article featured image


Security researchers have found several vulnerabilities in the system controlling the pneumatic tube networks used in thousands of hospitals worldwide. Dubbed PwnedPiper, the flaws could allow threat actors to disrupt the services or even launch ransomware attacks.

Researchers from the enterprise-class security platform Armis revealed they have found nine vulnerabilities in Swisslog’s Translogic Nexus Control Panels which powers current models of Translogic’s pneumatic tube system (PTS) stations by Swisslog Healthcare.

Swisslog Healthcare, a global industry leader for medication management solutions and pneumatic tube system maker, revealed in a security advisory that over 2,300 hospitals in North America and  700 more around the world use its “TransLogic PTS” platform.

The tubes allow staff to provide better patient care with automated material transport that includes highly sensitive materials such as lab specimens, blood products, pathology lab tests, medications, and so on.

How Can PwnedPiper Be Used?

The vulnerabilities can allow an unauthenticated threat actor to gain complete control over Translogic PTS stations and the PTS network of a target hospital. This type of control could further enable ransomware attacks, as well as allow attackers to leak sensitive hospital data.

PwnedPiper from Armis on Vimeo.

Compromising the PTS network can allow an attacker to control the carrier’s paths by acting as a man-in-the-middle, and altering the requested destinations of the carriers when a transaction request is sent to the PTS network’s central server.

PwnedPiper includes hard-coded passwords of user and root accounts, a privilege escalation vulnerability, four memory corruption bugs that can lead to remote-code execution and denial-of-service attacks, and a design flaw in which firmware upgrades on the Nexus Control Panel are unencrypted and don’t require any cryptographic signature. The latter is the most severe vulnerability since it can allow an attacker to gain unauthenticated remote-code execution by initiating a firmware update procedure while also maintaining persistence on the device.

Ben Seri, VP of research at Armis, told ZDNet that it was surprisingly easy to find these vulnerabilities:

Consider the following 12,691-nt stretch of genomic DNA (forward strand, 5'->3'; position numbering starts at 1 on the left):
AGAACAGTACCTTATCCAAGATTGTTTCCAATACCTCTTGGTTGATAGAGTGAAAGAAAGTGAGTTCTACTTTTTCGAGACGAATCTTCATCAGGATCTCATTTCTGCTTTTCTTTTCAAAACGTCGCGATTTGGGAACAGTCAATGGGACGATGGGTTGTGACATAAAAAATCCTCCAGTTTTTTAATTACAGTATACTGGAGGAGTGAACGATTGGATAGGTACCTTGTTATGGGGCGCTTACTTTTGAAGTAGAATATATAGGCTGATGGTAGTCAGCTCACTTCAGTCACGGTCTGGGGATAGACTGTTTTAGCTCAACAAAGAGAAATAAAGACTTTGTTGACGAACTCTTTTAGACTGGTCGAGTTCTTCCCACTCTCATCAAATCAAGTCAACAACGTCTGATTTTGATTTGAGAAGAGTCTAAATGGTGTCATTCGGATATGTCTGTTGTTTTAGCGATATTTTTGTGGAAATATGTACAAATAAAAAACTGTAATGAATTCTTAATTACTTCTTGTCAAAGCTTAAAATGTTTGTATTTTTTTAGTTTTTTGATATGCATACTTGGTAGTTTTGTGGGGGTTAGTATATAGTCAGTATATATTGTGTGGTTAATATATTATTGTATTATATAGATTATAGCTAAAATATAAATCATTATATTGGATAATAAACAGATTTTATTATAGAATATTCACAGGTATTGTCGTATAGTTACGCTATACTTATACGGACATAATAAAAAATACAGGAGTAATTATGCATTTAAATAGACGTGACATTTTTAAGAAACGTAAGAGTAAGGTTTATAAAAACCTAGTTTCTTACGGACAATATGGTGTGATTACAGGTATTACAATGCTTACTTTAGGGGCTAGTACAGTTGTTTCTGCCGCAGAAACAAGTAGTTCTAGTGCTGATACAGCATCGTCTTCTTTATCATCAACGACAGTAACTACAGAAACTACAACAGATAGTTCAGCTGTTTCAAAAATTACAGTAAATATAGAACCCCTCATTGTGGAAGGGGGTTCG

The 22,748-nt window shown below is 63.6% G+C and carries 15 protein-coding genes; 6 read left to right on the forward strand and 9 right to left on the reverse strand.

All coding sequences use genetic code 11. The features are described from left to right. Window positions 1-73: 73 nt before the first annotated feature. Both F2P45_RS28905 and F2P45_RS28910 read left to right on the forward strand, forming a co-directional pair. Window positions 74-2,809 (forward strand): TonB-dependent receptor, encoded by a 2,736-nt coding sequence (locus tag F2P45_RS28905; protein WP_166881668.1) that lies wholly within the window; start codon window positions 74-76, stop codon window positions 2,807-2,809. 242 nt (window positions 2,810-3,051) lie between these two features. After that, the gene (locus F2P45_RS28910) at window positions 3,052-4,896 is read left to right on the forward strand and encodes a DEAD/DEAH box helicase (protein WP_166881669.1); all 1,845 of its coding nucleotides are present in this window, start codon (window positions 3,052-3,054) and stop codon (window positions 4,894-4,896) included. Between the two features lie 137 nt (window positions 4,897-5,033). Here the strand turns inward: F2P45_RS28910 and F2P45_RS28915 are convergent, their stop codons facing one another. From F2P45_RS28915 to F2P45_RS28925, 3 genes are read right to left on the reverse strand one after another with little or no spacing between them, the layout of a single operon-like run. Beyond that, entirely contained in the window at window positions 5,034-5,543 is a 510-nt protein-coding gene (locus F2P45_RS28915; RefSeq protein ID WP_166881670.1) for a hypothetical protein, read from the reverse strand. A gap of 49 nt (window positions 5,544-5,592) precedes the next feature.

Too easy, I would say. Although this device has a crucial function in hospitals for the critical infrastructure, the type of vulnerabilities that we found are similar to stuff that you would find on an average IoT device.

From the hospital’s point of view, this is just another reason to go ahead and apply network segmentation in the most effective way possible.


What Happens Next?

The researchers strongly recommend that hospitals apply access controls across their networks, like multi-factor authentication. This way, users can’t gain access to networks and systems they don’t have permission to use in order to prevent intruders from exploiting this ability.

The use of PwnedPiper mitigation steps outlined by Armis in their security advisory is also recommended:

  • Block any use of Telnet (port 23) on the Translogic PTS stations (the Telnet service is not required in production);
  • Deploy access control lists (ACLs), in which Translogic PTS components (stations, blowerd, diverters, etc.) are only allowed to communicate with the Translogic central server (SCC);
  • Use the following Snort IDS rule to detect exploitation attempts of CVE-2021-37161, CVE-2021-37162 and CVE-2021-37165:
    alert udp any any -> any 12345 (msg:”PROTOCOL-OTHER Pwned piper exploitation attempt, Too small and malformed Translogic packet”; dsize:<21; content:”TLPU”; depth:4; content:”|00 00 00 01|”; distance:4; within:4; reference:cve,2021-37161; reference:url,https://www.armis.com/pwnedPiper; sid:9800002; rev:1;);
  • Use the following Snort IDS rule to detect exploitation attempts of CVE-2021-37164:
    alert udp any any -> any 12345 (msg:”PROTOCOL-OTHER Pwned piper exploitation attempt, Too large and malformed Translogic packet”;dsize:>350; content:”TLPU”; depth:4; reference:cve,2021-37164; reference:url,https://www.armis.com/pwnedPiper; sid:9800001;).
Author Profile

Cezarina Dinu

Head of Marketing Communications & PR

linkedin icon

Cezarina is the Head of Marketing Communications and PR within Heimdal® and a cybersecurity enthusiast who loves bringing her background in content marketing, UX, and data analysis together into one job. She has a fondness for all things SEO and is always open to receiving suggestions, comments, or questions.

Leave a Reply

Your email address will not be published. Required fields are marked *